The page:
But I could do it, so I did it. And I like it. So let’s get started.
Certainly the last post in this blog this year – a happy 2018 to all of you, with loads of creative endeavour and technical discoveries!
Version 1.2 of my iPad control panel for my brilliant virtual Prophet, the Creamware/Soniccore Pro-12 ASB. Read here about it. The new version does not only allow access to all the hidden parameters you cannot reach by turning the synth’s knobs, it shows the actual settings for the sound as well – a true addition if you want to look at what the sound actually does. Once again, you need the TB Midi Stuff app for it to work, which is about 4 Euros.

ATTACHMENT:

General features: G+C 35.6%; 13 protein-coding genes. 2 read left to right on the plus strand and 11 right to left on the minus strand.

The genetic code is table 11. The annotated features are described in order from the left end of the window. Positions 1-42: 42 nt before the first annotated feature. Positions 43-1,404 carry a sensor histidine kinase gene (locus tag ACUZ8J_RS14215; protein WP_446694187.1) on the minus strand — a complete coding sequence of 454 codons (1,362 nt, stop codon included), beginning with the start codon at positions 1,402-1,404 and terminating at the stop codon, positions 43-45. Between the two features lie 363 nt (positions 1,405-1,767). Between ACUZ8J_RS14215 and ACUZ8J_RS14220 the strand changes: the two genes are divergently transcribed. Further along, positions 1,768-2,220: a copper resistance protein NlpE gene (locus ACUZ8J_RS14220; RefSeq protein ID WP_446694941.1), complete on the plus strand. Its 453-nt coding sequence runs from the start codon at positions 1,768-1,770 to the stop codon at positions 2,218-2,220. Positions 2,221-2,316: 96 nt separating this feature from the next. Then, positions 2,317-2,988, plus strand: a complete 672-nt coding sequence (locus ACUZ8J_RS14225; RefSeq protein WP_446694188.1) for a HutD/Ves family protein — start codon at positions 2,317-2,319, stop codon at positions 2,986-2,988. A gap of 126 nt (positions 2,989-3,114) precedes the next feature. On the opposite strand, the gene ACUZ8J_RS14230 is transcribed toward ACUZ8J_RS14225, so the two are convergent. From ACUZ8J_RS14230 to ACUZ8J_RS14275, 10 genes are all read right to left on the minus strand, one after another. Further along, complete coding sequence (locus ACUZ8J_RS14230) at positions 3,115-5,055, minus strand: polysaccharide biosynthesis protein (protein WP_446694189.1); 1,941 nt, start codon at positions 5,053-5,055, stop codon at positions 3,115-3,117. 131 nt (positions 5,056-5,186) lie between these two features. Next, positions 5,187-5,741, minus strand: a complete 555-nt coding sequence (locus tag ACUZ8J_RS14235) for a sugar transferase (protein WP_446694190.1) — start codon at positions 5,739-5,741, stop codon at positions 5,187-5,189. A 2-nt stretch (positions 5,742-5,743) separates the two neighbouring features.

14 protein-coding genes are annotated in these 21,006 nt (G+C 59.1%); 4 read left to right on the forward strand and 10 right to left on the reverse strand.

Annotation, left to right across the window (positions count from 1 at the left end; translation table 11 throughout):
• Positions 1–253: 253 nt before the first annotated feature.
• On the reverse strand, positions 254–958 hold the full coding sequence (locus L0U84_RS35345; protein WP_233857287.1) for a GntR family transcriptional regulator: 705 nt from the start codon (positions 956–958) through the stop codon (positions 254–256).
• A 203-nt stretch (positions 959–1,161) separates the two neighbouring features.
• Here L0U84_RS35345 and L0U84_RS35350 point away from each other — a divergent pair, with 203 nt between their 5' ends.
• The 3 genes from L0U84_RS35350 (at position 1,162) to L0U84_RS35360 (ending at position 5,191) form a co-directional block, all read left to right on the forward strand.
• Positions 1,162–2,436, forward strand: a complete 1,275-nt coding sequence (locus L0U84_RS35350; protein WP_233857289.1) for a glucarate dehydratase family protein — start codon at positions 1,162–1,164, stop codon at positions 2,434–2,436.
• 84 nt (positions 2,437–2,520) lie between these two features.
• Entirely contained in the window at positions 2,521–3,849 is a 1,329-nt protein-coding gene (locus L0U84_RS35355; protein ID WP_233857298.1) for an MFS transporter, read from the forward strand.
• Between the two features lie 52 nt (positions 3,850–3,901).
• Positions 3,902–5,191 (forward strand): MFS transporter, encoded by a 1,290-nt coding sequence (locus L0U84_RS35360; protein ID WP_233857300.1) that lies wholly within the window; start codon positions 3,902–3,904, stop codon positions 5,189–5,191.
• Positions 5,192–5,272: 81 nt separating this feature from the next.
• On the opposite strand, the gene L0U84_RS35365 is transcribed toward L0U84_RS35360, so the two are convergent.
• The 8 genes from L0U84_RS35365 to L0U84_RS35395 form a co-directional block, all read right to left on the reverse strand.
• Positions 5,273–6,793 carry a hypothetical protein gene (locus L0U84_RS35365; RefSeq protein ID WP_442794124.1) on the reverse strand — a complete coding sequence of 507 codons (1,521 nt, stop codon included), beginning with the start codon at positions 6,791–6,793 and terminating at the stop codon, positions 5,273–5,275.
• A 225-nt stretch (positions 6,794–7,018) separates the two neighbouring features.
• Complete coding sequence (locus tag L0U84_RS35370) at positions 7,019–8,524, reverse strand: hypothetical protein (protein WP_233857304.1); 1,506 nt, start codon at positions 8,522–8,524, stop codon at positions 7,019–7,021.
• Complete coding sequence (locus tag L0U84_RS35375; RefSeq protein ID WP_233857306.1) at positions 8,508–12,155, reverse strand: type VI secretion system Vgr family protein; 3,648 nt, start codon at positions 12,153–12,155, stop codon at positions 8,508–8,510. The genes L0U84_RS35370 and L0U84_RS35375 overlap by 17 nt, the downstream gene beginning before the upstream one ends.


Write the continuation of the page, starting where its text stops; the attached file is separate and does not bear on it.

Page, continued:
A tutorial for using the Novation Launchpad Pro as a synth keyboard.
What this is about
Last summer, I borrowed a Launchpad to take along on my holiday, and fell in love with it. The Launchpad is a new instrument; you have to relearn the movements of your fingers. These considerations and patterns are supposed to make learning easier.
I am not much of a musician, nor do I know that much musical theory. The few musical skills I use these days are mostly self-taught. When I started discovering synthesizers, I got myself a table of the basic minor and major chords and their inversions. This helped me produce the first harmonies, just like someone learning the first chords on a guitar.
Building my own wheels for the Launchpad Pro – once again, with style.